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Optimistic results in senior fall study

senior exerciseEarlier this year, we wrote about a three-month study to prevent falls among senior citizens in our community. Read the background on that study here.

Studies have shown that exercise can help improve memory for seniors, as well as build muscle and bone mass. At Weiss, experts set out to learn whether regular exercise could help prevent falls.

“Fall prevention in older adults is so important,” says Caren Perlmuter, vice president of development for senior services. More than one-third of adults over age 65 fall annually, according to the Journal of the American Medical Association. Of those one-third, 10 percent sustain a major injury such as a fracture or brain injury. Balance problems and weakness may also contribute to mental and emotional issues.

The Weiss study began when Dr. Dheeraj Mahajan, geriatrics medical director, and Perlmuter wanted to help older adults build muscle to aid balance and prevent falling. They called on exercise physiologist Paul Radzki to run the study, using exercise to increase seniors’ strength and balance. In October, they enrolled 50 people between the ages of 60 and 80. Most of the participants were female.

For the study, Radzki led exercise classes on Tuesdays and Thursdays for three months. He focused on strength building during the hour-long sessions, using chairs, steps and resistance bands.

Irena Freyer was one of the women who joined the study, with concerns over an aching knee, high blood pressure and high cholesterol. “I wanted to stop taking my medications, but dieting wasn’t enough. So I wanted to try exercise,” she says.

Freyer split her weekly fitness activities by working out in the gym, attending tai chi class and participating in Radzki’s exercise class.

At the beginning of each month, Radzki spent a day measuring participants’ progress. He recorded blood pressure, glucose level, heart rate and timed each participant during what physical therapists call a “Get Up and Go Test.” The participant would begin by sitting in a chair, then get up, walk a total of eight feet and sit back down in the chair.

“That was the great thing we found. Their test times were decreasing,” Radzki says. He attributed the results to participants’ increased strength.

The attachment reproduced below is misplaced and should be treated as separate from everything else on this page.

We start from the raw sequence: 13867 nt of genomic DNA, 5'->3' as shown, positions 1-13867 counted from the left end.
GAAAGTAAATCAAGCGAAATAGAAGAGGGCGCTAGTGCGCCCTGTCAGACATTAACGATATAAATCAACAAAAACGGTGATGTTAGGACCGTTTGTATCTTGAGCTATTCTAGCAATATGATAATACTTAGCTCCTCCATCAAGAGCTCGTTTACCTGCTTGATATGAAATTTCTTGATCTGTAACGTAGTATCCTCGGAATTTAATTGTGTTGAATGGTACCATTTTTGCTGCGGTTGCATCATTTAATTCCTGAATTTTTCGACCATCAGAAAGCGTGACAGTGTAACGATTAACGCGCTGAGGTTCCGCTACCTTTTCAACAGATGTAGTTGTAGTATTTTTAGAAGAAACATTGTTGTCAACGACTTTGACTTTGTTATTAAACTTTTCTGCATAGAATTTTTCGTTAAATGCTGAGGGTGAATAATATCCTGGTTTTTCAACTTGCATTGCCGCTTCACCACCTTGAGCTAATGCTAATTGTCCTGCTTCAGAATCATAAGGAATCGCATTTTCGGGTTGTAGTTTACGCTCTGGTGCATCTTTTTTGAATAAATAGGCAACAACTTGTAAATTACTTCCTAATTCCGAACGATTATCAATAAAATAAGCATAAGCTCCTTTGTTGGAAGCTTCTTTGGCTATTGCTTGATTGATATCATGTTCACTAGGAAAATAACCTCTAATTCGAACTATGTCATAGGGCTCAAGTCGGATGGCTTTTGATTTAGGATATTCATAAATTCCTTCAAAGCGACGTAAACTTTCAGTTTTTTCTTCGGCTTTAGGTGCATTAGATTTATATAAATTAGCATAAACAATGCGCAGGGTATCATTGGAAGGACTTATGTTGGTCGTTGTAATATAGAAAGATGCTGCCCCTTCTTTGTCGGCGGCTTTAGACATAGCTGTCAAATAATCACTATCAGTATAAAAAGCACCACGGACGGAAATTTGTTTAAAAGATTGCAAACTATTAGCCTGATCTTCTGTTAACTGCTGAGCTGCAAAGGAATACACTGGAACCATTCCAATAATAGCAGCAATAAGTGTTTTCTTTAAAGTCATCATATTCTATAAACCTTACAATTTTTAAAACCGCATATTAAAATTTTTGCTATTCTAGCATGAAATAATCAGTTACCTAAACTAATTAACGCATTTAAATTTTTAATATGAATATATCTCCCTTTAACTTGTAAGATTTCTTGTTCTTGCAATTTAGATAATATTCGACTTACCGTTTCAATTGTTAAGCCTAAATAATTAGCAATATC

Following the test, they underwent assessments for balance, body mass index and basic metabolic rate. Those results were not as encouraging. While some individuals saw improvements, overall everything from blood pressure to BMI remained the same.

Freyer lost weight throughout the study and early on saw a decline in her blood pressure and cholesterol. As the study progressed, though, her numbers went back up. She suspects certain combinations of food were driving up her levels.

Radzki says that with time, participants’ results in all areas would improve. For now, though, “Doing strengthening exercises for 45 minutes twice a week is not enough to get yourself into shape. You have to do it at least two more times a week on your own to see a bigger difference in blood pressure and everything else.”

The participants appreciate his guidance. “I don’t like him, I love him,” Freyer stresses. “He’s an excellent teacher, very loving.”

Overall, Radzki is pleased with the results. He collected his final data in December and spent January analyzing the results. Though the numbers only showed significant improvement in the Get Up and Go Test, he says anecdotal evidence was encouraging.

“People said it made a big difference in their lives. They felt better, stronger,” Radzki says, estimating that 95 percent of people were happy with their results and saw a difference in their results.

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